SAVE OUR SHAKESPEARE! Councillors issue SOS to government

PHOTO: Mark Williamson/Stratford Herald

Stratford councillors have sent a letter to the government demanding that urgent action be taken to protect the future of theatre and the Shakespeare tourism industry in the area.

The open letter has been sent to Oliver Dowden MP, Secretary for Culture, Media and Sport, and it is signed by all Stratford-upon-Avon councillors.

Explaining that the local economy is under threat the councillors say: “Shakespeare’s voice and words, worth over £500million to the local economy, are estimated to bring in seven million visitors annually and supports over nine thousand jobs in the area.”

Speaking about the threat to the RSC, the letter continues: “As the elected county, district and town councillors representing the residents of Stratford-upon -Avon, we are deeply concerned that the future viability of this ‘world beating’ iconic theatre is now at risk. We are also concerned about the future of the Shakespeare Birthplace Trust.”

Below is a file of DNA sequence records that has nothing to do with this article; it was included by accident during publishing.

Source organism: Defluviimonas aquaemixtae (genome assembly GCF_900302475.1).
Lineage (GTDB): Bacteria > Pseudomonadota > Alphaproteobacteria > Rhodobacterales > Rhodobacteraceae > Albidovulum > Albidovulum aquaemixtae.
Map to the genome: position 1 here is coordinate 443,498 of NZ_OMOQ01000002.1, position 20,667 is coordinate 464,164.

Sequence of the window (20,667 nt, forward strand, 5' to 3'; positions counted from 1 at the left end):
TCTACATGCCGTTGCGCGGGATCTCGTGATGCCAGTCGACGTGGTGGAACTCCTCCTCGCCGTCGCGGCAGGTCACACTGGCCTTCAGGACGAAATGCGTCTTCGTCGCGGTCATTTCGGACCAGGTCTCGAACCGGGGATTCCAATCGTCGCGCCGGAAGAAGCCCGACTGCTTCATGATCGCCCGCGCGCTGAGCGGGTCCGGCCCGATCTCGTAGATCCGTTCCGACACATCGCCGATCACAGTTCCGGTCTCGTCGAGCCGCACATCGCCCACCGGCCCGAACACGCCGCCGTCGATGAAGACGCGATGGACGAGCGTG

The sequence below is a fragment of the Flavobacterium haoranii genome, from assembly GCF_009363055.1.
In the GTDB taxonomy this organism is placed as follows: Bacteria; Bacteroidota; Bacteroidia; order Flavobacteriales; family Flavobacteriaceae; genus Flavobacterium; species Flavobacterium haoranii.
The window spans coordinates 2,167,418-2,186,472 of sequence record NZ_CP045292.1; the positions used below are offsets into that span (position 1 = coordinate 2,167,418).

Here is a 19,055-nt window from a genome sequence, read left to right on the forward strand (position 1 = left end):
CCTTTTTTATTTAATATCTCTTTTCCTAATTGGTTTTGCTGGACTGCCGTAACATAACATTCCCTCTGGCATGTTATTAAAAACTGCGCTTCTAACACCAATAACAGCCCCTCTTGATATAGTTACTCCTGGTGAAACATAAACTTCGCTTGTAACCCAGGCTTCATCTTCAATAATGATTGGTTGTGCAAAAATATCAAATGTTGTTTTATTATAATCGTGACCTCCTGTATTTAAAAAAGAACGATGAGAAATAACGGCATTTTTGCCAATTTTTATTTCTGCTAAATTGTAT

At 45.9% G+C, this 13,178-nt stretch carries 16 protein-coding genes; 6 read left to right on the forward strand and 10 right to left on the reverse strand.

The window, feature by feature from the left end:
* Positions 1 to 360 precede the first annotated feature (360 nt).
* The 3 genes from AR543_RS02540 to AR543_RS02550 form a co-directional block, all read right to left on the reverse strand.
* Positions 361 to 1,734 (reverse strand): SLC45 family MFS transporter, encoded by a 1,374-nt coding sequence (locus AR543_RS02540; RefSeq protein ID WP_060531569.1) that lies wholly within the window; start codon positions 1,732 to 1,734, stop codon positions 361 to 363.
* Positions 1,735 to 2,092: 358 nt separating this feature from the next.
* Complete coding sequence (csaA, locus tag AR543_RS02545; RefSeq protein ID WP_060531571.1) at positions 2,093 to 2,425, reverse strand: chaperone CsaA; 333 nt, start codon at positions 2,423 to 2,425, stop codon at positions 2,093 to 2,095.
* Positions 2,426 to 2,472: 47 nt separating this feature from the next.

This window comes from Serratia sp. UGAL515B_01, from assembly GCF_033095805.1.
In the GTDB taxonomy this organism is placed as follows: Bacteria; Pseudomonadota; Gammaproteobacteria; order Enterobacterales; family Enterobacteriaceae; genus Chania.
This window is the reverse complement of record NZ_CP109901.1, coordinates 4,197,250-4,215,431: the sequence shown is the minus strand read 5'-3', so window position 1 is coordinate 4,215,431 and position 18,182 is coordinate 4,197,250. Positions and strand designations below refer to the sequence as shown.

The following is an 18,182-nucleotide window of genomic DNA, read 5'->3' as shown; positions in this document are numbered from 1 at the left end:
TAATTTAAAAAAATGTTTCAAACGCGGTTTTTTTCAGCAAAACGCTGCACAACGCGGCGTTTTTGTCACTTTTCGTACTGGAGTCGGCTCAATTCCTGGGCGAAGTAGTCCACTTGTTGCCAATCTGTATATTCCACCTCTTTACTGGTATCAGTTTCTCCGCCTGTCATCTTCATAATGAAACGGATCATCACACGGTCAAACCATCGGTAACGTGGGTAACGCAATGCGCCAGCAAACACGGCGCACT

The letter goes on to press for protection of the arts and that “positive proposals will shortly come forward”.

See more on this story in this Thursday’s Herald when we look at the local live arts scene and the devastating impact of the coronavirus lockdown.

  • 1jamessmith1

    Why?? Let the tourism businesses go to the wall. SDC only care about tourists that do not provide year round sustainable jobs. Give the town back to the locals, hopefully then every thing will get cheaper instead of relying on gouging tourists and locals stupid enough to pay. To many businesses are driven out by crazy high business rates. We don’t need ecer more Hotels and places to eat/ drink. It would be nice to be able to buy a movie locally from HMV/ Music junction at a sencible price. It would be better to have credable jobs such as those once offered by Stratford Canners or N.C. Joseph and others. In no way will low wage low skill jobs be profitable to SDC and the local community. Who knows…with out tourists parking in the town could be cheaper too